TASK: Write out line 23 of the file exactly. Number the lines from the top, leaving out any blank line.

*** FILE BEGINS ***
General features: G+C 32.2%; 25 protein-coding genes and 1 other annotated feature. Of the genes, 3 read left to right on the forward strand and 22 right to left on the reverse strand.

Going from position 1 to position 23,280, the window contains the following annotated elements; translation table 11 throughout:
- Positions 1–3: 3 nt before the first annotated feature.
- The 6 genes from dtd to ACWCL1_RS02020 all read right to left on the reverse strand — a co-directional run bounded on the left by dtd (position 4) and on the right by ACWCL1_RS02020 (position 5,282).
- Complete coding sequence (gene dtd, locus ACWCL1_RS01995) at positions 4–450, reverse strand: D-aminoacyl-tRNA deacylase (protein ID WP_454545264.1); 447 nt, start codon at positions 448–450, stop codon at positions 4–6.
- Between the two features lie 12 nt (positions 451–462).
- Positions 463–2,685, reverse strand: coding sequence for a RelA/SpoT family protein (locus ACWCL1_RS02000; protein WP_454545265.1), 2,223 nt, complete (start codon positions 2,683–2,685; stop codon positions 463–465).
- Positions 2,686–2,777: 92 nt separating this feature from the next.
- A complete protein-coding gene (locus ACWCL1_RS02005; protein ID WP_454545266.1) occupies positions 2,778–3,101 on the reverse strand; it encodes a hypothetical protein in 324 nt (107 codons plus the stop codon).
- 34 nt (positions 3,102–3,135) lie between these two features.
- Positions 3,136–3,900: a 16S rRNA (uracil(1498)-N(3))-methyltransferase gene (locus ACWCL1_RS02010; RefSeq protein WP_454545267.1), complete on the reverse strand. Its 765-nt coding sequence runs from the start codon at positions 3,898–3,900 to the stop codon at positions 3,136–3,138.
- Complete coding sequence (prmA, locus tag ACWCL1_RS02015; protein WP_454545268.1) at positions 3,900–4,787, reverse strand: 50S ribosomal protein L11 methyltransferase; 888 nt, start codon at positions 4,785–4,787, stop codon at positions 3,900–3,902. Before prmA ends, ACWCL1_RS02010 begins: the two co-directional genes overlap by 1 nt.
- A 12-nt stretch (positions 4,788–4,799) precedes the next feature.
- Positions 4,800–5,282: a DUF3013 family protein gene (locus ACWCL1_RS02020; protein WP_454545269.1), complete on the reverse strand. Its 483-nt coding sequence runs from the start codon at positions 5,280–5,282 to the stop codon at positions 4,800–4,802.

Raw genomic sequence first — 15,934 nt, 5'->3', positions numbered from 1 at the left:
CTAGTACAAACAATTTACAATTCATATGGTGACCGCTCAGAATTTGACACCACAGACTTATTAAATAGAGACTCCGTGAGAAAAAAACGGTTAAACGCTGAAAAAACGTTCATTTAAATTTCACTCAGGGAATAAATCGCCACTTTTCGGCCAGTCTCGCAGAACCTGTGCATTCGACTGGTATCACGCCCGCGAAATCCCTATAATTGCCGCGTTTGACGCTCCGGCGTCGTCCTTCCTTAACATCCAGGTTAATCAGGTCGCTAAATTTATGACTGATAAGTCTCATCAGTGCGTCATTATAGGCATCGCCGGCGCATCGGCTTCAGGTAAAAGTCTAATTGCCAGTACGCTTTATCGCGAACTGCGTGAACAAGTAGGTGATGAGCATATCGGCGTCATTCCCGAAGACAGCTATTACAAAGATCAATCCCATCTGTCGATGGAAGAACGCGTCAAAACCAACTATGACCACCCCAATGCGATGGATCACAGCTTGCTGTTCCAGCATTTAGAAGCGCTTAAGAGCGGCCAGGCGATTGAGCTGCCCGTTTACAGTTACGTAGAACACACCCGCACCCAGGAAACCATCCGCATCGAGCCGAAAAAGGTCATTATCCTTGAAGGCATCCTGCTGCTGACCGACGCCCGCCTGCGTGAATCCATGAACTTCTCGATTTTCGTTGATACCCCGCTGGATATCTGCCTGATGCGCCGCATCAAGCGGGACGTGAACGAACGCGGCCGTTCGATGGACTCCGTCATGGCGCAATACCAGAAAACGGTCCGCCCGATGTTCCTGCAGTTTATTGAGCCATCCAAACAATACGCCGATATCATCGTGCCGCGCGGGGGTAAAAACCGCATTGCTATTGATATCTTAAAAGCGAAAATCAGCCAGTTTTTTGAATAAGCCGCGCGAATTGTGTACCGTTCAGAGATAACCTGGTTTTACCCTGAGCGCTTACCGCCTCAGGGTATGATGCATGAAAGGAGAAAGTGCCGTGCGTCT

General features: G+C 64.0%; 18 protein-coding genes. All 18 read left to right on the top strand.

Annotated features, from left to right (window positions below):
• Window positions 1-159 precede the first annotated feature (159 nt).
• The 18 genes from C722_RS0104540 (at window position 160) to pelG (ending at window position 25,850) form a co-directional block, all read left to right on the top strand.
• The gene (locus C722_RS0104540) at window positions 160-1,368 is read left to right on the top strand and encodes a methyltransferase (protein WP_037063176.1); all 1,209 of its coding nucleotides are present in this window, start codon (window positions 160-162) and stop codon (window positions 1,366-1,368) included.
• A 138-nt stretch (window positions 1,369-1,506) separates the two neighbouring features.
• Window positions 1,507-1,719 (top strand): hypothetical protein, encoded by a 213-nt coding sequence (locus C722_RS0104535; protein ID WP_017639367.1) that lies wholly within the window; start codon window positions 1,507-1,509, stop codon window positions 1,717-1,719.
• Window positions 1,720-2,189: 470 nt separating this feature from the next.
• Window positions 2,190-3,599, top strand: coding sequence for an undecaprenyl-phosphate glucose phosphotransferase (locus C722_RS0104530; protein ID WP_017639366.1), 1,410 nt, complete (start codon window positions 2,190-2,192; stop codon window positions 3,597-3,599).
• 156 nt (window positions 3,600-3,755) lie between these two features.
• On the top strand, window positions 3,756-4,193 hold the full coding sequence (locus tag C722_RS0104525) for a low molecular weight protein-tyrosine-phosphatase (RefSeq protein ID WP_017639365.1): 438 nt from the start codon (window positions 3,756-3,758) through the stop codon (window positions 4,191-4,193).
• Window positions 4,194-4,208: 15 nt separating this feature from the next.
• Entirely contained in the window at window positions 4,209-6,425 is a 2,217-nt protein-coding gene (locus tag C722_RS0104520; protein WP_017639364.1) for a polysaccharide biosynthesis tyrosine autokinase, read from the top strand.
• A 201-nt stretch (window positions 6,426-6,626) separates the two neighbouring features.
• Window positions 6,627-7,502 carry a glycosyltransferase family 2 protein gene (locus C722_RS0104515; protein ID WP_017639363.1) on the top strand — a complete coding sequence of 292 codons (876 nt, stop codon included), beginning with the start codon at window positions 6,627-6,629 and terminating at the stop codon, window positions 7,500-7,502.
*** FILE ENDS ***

• Window positions 1,507-1,719 (top strand): hypothetical protein, encoded by a 213-nt coding sequence (locus C722_RS0104535; protein ID WP_017639367.1) that lies wholly within the window; start codon window positions 1,507-1,509, stop codon window positions 1,717-1,719.